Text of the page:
In the years after the description of the genus Chalinochromis, it was populated by two more species, and one more potentially undescribed. First, Patrick Tawil proposed in 1986 Chalinochromis sp. 'bifrenatus', a similar species to C. brichardi but with longitudinal stripes and two, instead of three, bridles. To our days this form has not been properly described, probably because its specific status has been doubted — some specialists consider it as a population of either C. brichardi, or more recently C. popelini. In 1989, Pierre Brichard described — just by mentioning it in an index — Chalinochromis popelini, visually a Julidochromis species with a slightly emarginated tail. Most recently in 2014, Chalinochromis cyanophleps was proposed by Kullander, Karlsson, Karlsson & Norén. This is a species that was long considered a dark morph of Chalinochromis sp. 'bifrenatus'. Patrick Tawil (2011) has been the first person to identify it as a potential new species, something the authors make no mention of. In fact, the species was provisionally labeled Chalinochromis sp. ‘patricki’ by Ad Konings in 2013, in reference to Patrick Tawil.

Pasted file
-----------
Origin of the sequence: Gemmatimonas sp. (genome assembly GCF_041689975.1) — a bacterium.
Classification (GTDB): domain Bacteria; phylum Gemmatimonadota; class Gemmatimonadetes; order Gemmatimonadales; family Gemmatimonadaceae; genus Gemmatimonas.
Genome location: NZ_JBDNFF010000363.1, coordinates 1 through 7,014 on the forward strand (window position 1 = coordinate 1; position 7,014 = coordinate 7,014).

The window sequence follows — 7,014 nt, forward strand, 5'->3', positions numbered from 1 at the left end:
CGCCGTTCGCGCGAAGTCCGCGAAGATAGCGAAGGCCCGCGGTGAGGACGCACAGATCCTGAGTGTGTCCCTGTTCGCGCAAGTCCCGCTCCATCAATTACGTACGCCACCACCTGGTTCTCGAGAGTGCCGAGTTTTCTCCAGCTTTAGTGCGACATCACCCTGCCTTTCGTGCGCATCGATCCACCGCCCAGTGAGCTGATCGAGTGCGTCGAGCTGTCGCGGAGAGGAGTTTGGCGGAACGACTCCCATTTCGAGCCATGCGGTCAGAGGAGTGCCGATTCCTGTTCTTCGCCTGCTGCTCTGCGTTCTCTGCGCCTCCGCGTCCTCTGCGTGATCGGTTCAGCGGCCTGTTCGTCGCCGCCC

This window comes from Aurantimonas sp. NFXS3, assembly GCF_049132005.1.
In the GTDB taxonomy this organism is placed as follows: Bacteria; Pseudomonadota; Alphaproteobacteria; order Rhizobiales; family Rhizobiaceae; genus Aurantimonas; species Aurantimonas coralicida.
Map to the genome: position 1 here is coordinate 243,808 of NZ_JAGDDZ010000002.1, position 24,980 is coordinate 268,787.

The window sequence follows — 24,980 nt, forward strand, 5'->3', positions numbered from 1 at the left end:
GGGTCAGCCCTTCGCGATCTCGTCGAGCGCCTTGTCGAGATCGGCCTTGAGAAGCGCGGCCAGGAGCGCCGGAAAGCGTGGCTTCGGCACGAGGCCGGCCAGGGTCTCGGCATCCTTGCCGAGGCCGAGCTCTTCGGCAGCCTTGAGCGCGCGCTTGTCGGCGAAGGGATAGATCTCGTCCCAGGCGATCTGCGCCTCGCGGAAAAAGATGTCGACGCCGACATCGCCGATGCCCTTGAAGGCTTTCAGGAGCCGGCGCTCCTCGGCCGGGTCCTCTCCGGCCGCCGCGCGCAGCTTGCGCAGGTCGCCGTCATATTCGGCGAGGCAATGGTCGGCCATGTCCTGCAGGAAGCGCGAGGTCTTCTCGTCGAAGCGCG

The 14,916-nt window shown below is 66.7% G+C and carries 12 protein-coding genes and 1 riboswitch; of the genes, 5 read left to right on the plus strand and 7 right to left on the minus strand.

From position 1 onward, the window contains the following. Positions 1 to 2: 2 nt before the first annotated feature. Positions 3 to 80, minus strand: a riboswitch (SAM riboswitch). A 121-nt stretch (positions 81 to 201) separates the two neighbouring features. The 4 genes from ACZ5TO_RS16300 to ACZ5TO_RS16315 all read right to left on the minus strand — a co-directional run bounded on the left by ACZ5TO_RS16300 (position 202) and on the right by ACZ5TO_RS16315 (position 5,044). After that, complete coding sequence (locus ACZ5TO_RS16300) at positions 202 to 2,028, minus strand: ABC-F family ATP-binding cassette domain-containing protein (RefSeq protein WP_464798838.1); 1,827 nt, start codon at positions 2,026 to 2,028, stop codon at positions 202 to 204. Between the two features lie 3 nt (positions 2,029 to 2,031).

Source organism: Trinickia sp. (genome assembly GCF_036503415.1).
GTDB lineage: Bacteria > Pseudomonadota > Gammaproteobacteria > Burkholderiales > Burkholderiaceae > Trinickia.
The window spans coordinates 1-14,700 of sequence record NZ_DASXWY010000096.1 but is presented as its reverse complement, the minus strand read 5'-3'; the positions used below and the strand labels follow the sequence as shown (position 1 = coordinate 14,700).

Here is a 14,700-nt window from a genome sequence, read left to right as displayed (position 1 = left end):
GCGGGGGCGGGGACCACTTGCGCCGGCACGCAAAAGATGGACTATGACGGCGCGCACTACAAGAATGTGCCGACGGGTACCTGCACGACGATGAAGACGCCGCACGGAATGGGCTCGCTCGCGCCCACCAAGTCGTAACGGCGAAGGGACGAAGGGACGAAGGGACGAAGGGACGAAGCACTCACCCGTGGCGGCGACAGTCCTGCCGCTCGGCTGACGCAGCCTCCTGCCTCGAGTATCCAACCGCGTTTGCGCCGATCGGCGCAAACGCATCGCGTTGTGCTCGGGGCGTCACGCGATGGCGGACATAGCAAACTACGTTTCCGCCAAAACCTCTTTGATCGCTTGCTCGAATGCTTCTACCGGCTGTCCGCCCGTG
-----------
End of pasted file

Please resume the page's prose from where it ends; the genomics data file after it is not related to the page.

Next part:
Adult at Fulwe Adult of Chalinochromis sp. 'bifrenatus' at Nkondwe Island, Lake Tanganyika, Tanzania. Photo by Ad Konings. (2003-11-13). determiner Ad Konings

Patrick Tawil (2011) makes the case that only a few of the differences given by Poll hold for all members of the genus Chalinochromis, while most are only present in the type species. He referred to Chalinochromis popelini, placed in Chalinochromis by its slightly emarginated caudal fin, as an otherwise perfect Julidochromis species. Tawil suggested as judicious to downgrade Chalinochromis to a subgenus of Julidochromis. Despite this, he makes no taxonomic declaration, and later in his 2020 book “Les lamprologues - Inventaire des genres et espèces” he maintains (with expressed doubts) the validity of Chalinochromis with four species.